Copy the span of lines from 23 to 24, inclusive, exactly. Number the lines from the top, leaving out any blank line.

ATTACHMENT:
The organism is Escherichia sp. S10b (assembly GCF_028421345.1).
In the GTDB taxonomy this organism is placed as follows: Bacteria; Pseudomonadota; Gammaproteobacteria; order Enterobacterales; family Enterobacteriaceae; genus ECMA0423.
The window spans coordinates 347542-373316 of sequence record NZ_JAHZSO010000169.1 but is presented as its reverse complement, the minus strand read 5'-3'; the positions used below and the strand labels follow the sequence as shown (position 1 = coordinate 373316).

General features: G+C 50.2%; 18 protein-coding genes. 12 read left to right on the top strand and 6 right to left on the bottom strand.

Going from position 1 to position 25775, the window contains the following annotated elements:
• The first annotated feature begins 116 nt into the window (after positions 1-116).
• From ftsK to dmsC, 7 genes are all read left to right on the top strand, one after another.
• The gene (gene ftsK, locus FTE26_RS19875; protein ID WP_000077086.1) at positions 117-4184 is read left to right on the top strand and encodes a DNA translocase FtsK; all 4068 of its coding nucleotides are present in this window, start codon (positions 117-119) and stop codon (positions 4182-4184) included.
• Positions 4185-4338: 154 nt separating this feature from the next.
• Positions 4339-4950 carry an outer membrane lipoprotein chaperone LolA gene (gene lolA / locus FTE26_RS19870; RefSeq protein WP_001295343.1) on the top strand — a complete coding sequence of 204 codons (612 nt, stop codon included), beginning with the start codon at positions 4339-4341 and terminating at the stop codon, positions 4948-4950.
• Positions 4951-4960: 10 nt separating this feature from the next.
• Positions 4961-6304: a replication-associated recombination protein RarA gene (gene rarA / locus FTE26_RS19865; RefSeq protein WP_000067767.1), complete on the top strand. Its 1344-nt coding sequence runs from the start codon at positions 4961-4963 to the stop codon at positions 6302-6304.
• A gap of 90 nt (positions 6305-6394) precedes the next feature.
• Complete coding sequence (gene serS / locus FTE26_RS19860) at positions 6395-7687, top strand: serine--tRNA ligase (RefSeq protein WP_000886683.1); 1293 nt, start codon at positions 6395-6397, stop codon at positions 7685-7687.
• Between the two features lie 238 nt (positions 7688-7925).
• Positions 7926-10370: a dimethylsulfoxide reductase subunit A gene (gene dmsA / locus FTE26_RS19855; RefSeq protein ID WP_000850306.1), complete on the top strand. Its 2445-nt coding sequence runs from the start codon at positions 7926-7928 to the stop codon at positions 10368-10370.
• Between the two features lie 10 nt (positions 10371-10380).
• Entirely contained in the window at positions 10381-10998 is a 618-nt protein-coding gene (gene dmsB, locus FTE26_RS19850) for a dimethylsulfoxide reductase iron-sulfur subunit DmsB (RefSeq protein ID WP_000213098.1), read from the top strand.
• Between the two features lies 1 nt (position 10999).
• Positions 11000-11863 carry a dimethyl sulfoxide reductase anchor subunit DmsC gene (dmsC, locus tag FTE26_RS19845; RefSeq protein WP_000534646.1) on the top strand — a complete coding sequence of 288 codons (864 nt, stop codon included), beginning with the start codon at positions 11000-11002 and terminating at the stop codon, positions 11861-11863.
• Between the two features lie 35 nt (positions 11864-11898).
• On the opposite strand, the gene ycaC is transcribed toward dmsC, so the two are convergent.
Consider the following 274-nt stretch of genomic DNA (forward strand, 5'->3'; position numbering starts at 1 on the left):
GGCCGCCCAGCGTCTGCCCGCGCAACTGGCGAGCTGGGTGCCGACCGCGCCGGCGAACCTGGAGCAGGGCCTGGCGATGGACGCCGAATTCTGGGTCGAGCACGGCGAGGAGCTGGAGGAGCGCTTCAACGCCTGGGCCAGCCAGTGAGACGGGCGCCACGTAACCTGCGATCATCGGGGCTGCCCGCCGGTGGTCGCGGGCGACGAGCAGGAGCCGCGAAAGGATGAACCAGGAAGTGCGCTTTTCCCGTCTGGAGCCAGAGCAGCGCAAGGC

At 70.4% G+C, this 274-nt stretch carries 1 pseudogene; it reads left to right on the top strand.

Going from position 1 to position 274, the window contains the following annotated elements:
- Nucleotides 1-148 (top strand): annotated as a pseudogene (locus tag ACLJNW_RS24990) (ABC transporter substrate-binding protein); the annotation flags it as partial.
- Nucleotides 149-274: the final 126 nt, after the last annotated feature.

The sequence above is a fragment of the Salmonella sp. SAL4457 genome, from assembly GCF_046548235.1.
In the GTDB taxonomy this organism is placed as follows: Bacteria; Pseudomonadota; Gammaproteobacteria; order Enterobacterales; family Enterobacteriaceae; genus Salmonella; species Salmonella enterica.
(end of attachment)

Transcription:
Consider the following 274-nt stretch of genomic DNA (forward strand, 5'->3'; position numbering starts at 1 on the left):
GGCCGCCCAGCGTCTGCCCGCGCAACTGGCGAGCTGGGTGCCGACCGCGCCGGCGAACCTGGAGCAGGGCCTGGCGATGGACGCCGAATTCTGGGTCGAGCACGGCGAGGAGCTGGAGGAGCGCTTCAACGCCTGGGCCAGCCAGTGAGACGGGCGCCACGTAACCTGCGATCATCGGGGCTGCCCGCCGGTGGTCGCGGGCGACGAGCAGGAGCCGCGAAAGGATGAACCAGGAAGTGCGCTTTTCCCGTCTGGAGCCAGAGCAGCGCAAGGC